Until Apple is ready to officially announce a product, it is almost impossible to find out any information that they don’t want you to know. A new book on the man behind Apple’s designs, Jony Ive, has shed more light on the process that helps them keep it that way.
Starting with the iPod, Apple learned to keep a lid on future products since they were copied to such a large degree. To do that, they have used top secret government level tactics, like providing information on a need to know basis. When a product is being developed, as few employees as possible will understand the final product. Two employees working side by side may never know what the other is working on. Sharing the work with each other could mean an end to their career.
Many employees have even complained of being given assignments on products that don’t even exist. This helps the company learn when they can trust the employee, although the workers see it as a waste of resources. It is also common for engineers to not get proper credit for their work. Jony Ive is hailed as the designer of Apple, although he primarily oversees the engineers. He does, of course, have final say and make sure everything has his signature touch. Without him, the people designing the products would likely not even know what they were actually designing.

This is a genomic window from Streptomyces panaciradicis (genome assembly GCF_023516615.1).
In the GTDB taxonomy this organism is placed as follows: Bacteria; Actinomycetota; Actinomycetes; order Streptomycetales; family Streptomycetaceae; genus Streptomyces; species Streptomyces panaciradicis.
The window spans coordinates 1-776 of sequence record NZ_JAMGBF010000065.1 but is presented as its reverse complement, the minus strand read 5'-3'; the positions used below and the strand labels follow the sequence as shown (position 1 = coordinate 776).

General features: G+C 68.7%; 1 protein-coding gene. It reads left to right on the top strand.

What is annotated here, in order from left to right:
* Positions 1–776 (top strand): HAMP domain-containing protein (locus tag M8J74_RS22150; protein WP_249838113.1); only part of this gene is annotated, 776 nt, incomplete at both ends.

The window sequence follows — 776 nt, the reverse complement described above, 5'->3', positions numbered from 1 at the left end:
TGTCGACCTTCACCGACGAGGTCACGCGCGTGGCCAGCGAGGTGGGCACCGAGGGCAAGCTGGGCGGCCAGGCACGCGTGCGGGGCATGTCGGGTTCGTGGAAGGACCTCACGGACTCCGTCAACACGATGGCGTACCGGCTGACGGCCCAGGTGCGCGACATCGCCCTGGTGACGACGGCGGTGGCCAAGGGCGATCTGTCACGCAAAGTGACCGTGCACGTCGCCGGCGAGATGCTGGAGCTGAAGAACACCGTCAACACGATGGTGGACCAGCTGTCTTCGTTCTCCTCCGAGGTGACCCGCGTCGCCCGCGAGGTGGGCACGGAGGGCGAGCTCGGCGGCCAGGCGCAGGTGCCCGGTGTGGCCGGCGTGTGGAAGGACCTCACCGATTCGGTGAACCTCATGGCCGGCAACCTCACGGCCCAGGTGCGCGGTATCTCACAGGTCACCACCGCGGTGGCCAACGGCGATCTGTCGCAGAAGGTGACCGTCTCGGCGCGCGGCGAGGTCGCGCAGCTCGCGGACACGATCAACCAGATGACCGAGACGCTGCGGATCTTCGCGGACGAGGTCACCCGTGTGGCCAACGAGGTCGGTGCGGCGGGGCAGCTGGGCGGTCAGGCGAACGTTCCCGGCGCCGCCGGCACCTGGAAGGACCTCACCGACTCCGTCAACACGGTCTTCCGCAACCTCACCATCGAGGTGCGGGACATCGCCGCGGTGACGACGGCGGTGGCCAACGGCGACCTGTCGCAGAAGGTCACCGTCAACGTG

The iWatch is the greatest current example of this. It has been in development for three years at least, but we have yet to see even a single image of the long awaited device.
Source: Apple Balla